school at our dining-room table

In an ideal world, we would all have rooms in our homes that we could devote solely to homeschooling. We’d have plenty of space, plenty of bookshelves, and plenty of roomy cabinets. We’d have space on the walls for maps and charts, and we’d have a comfy corner for reading, cuddling, and projects.

In a realistic world, most of us use the dining room table for homeschooling. A few years ago, my husband made us a school room in our basement, but since it was Minnesota, the basement was quite chilly and dark for much of the year, so we still used our dining room table a lot. In all our other homes (and we’ve lived in 9 homes total in our homeschooling years), we never had a school room. It just makes sense that the dining room table has been the best place for us to have our school each day.

It’s like having a one-room school — in a house. As another mom recently commented,

Our school room is our dining room (the only eating area since we have a galley like kitchen). Our play room is the living room and the kids’ rooms. So I feel very cluttered and lived in all the time. No pretty show house here. Open shelves of books in the dining room, we have 2 china cabinets one in the living room and one in the dining room, one is crafts and school supplies the other games and toys. We don’t have the money to buy anything additional for storing and organizing so we must put what we have to the best possible use.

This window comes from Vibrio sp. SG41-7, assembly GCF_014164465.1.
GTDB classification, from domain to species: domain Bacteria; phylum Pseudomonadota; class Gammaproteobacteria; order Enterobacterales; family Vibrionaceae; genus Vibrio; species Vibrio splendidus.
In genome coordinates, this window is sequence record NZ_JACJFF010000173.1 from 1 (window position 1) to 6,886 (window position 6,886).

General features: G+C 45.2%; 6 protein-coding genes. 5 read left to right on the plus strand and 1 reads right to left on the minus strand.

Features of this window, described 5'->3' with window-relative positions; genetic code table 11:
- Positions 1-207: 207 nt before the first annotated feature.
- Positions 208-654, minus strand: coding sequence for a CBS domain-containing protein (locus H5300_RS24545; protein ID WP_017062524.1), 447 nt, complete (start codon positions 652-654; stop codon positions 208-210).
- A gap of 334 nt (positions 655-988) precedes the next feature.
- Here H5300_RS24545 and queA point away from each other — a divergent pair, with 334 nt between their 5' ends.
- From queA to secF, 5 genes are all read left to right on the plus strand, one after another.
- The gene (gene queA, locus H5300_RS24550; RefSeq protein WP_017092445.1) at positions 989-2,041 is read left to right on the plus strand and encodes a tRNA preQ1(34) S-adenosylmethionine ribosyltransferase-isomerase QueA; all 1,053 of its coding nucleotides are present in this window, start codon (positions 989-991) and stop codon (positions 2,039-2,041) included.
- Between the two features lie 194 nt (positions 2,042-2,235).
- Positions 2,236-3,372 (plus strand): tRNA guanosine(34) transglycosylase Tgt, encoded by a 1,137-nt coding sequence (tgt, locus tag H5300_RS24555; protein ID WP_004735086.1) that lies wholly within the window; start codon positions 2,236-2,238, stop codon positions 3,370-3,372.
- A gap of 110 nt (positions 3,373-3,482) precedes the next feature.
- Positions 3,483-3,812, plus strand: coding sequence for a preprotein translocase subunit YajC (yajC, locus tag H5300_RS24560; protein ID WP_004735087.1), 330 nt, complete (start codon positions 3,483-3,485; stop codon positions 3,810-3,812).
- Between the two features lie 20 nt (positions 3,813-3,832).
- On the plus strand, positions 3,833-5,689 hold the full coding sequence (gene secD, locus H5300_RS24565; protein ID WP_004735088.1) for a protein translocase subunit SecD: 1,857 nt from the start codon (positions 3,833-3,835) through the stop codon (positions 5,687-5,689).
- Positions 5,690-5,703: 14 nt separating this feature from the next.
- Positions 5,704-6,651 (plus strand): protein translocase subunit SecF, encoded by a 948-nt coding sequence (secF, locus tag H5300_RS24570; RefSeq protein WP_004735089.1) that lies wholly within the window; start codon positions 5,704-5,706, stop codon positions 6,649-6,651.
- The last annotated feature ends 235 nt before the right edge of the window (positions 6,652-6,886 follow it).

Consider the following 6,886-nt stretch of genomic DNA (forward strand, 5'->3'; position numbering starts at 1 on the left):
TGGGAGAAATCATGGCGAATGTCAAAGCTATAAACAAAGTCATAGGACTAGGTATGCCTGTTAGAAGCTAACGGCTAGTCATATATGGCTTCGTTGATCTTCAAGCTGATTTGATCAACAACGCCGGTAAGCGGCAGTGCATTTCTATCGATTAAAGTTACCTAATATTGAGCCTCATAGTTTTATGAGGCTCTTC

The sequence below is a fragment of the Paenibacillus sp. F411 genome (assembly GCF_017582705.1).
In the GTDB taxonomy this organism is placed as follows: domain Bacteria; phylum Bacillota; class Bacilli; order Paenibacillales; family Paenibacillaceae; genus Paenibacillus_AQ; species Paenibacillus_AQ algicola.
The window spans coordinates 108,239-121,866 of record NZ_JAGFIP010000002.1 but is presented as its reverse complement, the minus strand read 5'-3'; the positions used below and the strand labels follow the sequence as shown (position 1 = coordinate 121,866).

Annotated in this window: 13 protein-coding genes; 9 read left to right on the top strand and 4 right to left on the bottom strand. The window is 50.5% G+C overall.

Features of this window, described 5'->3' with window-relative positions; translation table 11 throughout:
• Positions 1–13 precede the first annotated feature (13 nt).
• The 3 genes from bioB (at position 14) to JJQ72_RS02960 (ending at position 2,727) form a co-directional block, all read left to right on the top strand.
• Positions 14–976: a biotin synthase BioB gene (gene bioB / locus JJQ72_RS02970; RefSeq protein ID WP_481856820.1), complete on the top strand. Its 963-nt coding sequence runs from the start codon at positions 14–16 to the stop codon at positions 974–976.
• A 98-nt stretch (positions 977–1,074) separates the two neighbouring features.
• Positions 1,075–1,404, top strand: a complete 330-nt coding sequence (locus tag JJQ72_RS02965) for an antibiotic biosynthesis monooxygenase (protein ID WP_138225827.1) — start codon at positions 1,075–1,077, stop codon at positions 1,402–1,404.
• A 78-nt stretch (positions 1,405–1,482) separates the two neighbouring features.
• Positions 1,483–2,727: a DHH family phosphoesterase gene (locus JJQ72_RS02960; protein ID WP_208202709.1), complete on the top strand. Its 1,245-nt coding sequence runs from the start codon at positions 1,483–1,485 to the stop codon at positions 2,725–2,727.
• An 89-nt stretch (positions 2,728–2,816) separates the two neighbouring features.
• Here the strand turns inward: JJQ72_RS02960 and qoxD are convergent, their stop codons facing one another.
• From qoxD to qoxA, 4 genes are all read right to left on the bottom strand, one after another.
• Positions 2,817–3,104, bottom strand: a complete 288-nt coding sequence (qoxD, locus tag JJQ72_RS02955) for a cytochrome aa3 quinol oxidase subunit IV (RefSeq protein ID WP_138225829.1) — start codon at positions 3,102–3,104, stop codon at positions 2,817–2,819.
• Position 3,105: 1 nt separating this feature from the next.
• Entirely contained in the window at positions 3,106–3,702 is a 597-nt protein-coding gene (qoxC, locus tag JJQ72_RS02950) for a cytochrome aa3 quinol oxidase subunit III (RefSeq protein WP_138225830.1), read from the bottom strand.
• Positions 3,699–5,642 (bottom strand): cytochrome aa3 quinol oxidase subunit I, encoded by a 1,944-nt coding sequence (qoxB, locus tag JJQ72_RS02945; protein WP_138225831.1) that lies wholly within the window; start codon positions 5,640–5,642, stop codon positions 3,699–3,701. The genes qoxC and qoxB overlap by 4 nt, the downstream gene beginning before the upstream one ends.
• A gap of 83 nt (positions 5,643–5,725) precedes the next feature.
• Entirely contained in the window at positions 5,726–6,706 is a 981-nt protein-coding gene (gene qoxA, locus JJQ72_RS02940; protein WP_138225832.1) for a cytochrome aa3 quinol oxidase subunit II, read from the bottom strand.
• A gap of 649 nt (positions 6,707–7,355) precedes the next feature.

I can relate! So how does a mother survive the clutter and craziness that can reign on a Monday morning?

Eliminate Visual Clutter

We can have nine bodies moving in our dining room at once (plus a yellow lab and a cat). It sometimes feels like nine rubber balls are bouncing randomly around the room. When the table is piled high with computers, pencils, books, hair brushes, salt shakers, mail, and bibs, and when little ones are playing with toys on the rug next to the table, and when pillows fall from the couch onto the flour — well, it can get a little overwhelming to my eyes.

Less really is more. The less clutter that is in the room to begin with, the more we can add in the form of school work, without looking so crowded.

  • Eliminate knick-knacks that serve no purpose.
  • Have a consistent color scheme.
  • If possible, go for a tailored, sleek look in curtains and furnishings. Avoid busy patterns and fabrics.
  • Only allow things in the room that also serve a purpose. Pretty is good, but pretty and useful is better.

Have a Place for Everything

You’ve heard the saying, “A place for everything and everything in its place.” This is important, sanity-preserving advice in a busy homeschooling room.

  • List all the activities which take place in the room each day. Do the things you use for each activity have a “home”? Have a spot for each thing, and then eliminate everything extra.
  • Eliminate visual clutter by working to have matching baskets, by keeping bookshelves neat, and by using furniture that hides things (such as dressers, cabinets, and armoirs).
  • Get rid of everything you don’t really use. Be ruthless! Do you really need 100 video tapes from the 1990s? Do you really need all that china? Do you really need so many books (gasp!)?